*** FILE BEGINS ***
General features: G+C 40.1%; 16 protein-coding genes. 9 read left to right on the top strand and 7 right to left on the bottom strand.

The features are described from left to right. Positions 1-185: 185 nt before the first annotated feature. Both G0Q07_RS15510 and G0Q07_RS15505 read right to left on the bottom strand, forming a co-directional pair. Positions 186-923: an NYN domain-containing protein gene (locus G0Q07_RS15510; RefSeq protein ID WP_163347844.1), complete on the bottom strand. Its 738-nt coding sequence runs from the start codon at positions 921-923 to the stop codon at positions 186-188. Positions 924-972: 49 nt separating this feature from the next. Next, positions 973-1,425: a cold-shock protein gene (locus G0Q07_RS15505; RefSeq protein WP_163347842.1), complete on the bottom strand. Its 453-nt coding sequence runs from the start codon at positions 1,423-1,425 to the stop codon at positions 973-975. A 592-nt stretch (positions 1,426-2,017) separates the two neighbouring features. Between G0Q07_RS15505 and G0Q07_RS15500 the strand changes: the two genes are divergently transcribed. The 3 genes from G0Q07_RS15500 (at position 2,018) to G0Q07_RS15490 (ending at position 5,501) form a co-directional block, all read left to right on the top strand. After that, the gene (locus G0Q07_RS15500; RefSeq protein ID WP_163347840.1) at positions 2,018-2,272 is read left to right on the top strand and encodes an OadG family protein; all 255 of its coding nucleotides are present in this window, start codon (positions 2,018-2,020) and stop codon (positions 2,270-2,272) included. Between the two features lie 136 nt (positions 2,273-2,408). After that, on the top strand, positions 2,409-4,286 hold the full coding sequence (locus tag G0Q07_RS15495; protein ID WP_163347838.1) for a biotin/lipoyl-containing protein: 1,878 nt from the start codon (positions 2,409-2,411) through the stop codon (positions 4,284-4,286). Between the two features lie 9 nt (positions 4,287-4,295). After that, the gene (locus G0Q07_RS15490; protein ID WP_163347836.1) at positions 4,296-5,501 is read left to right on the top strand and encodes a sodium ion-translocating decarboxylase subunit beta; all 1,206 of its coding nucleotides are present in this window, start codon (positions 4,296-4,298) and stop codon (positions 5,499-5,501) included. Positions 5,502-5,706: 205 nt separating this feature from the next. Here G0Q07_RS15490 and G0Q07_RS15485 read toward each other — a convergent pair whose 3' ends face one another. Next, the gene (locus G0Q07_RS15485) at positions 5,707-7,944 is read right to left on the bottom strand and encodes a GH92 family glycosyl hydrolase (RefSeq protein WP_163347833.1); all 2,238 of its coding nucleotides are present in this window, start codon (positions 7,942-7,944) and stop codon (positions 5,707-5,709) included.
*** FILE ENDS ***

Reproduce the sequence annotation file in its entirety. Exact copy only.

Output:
General features: G+C 40.1%; 16 protein-coding genes. 9 read left to right on the top strand and 7 right to left on the bottom strand.

The features are described from left to right. Positions 1-185: 185 nt before the first annotated feature. Both G0Q07_RS15510 and G0Q07_RS15505 read right to left on the bottom strand, forming a co-directional pair. Positions 186-923: an NYN domain-containing protein gene (locus G0Q07_RS15510; RefSeq protein ID WP_163347844.1), complete on the bottom strand. Its 738-nt coding sequence runs from the start codon at positions 921-923 to the stop codon at positions 186-188. Positions 924-972: 49 nt separating this feature from the next. Next, positions 973-1,425: a cold-shock protein gene (locus G0Q07_RS15505; RefSeq protein WP_163347842.1), complete on the bottom strand. Its 453-nt coding sequence runs from the start codon at positions 1,423-1,425 to the stop codon at positions 973-975. A 592-nt stretch (positions 1,426-2,017) separates the two neighbouring features. Between G0Q07_RS15505 and G0Q07_RS15500 the strand changes: the two genes are divergently transcribed. The 3 genes from G0Q07_RS15500 (at position 2,018) to G0Q07_RS15490 (ending at position 5,501) form a co-directional block, all read left to right on the top strand. After that, the gene (locus G0Q07_RS15500; RefSeq protein ID WP_163347840.1) at positions 2,018-2,272 is read left to right on the top strand and encodes an OadG family protein; all 255 of its coding nucleotides are present in this window, start codon (positions 2,018-2,020) and stop codon (positions 2,270-2,272) included. Between the two features lie 136 nt (positions 2,273-2,408). After that, on the top strand, positions 2,409-4,286 hold the full coding sequence (locus tag G0Q07_RS15495; protein ID WP_163347838.1) for a biotin/lipoyl-containing protein: 1,878 nt from the start codon (positions 2,409-2,411) through the stop codon (positions 4,284-4,286). Between the two features lie 9 nt (positions 4,287-4,295). After that, the gene (locus G0Q07_RS15490; protein ID WP_163347836.1) at positions 4,296-5,501 is read left to right on the top strand and encodes a sodium ion-translocating decarboxylase subunit beta; all 1,206 of its coding nucleotides are present in this window, start codon (positions 4,296-4,298) and stop codon (positions 5,499-5,501) included. Positions 5,502-5,706: 205 nt separating this feature from the next. Here G0Q07_RS15490 and G0Q07_RS15485 read toward each other — a convergent pair whose 3' ends face one another. Next, the gene (locus G0Q07_RS15485) at positions 5,707-7,944 is read right to left on the bottom strand and encodes a GH92 family glycosyl hydrolase (RefSeq protein WP_163347833.1); all 2,238 of its coding nucleotides are present in this window, start codon (positions 7,942-7,944) and stop codon (positions 5,707-5,709) included.